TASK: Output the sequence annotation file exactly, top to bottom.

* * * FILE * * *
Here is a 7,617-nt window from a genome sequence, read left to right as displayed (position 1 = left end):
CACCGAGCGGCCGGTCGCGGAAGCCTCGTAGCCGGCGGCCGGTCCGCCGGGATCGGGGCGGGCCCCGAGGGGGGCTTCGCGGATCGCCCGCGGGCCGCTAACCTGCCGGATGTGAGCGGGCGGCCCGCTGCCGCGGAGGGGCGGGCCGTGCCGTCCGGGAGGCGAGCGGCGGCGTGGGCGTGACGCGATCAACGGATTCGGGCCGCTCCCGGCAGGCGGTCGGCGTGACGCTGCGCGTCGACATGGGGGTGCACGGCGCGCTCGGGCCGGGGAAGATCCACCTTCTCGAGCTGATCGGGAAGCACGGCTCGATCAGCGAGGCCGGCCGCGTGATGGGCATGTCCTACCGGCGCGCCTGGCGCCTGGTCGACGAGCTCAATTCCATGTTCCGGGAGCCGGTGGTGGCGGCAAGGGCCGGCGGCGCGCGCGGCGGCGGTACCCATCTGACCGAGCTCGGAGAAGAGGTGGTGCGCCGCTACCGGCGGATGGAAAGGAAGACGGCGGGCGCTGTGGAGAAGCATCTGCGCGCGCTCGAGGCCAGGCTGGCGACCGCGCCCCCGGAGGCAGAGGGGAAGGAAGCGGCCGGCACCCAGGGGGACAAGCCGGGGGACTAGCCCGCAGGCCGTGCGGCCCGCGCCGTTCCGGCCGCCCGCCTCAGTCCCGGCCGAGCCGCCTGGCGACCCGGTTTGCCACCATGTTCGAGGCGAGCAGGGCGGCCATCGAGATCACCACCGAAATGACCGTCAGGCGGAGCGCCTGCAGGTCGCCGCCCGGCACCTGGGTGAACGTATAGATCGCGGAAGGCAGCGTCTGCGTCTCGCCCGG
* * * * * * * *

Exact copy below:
Here is a 7,617-nt window from a genome sequence, read left to right as displayed (position 1 = left end):
CACCGAGCGGCCGGTCGCGGAAGCCTCGTAGCCGGCGGCCGGTCCGCCGGGATCGGGGCGGGCCCCGAGGGGGGCTTCGCGGATCGCCCGCGGGCCGCTAACCTGCCGGATGTGAGCGGGCGGCCCGCTGCCGCGGAGGGGCGGGCCGTGCCGTCCGGGAGGCGAGCGGCGGCGTGGGCGTGACGCGATCAACGGATTCGGGCCGCTCCCGGCAGGCGGTCGGCGTGACGCTGCGCGTCGACATGGGGGTGCACGGCGCGCTCGGGCCGGGGAAGATCCACCTTCTCGAGCTGATCGGGAAGCACGGCTCGATCAGCGAGGCCGGCCGCGTGATGGGCATGTCCTACCGGCGCGCCTGGCGCCTGGTCGACGAGCTCAATTCCATGTTCCGGGAGCCGGTGGTGGCGGCAAGGGCCGGCGGCGCGCGCGGCGGCGGTACCCATCTGACCGAGCTCGGAGAAGAGGTGGTGCGCCGCTACCGGCGGATGGAAAGGAAGACGGCGGGCGCTGTGGAGAAGCATCTGCGCGCGCTCGAGGCCAGGCTGGCGACCGCGCCCCCGGAGGCAGAGGGGAAGGAAGCGGCCGGCACCCAGGGGGACAAGCCGGGGGACTAGCCCGCAGGCCGTGCGGCCCGCGCCGTTCCGGCCGCCCGCCTCAGTCCCGGCCGAGCCGCCTGGCGACCCGGTTTGCCACCATGTTCGAGGCGAGCAGGGCGGCCATCGAGATCACCACCGAAATGACCGTCAGGCGGAGCGCCTGCAGGTCGCCGCCCGGCACCTGGGTGAACGTATAGATCGCGGAAGGCAGCGTCTGCGTCTCGCCCGG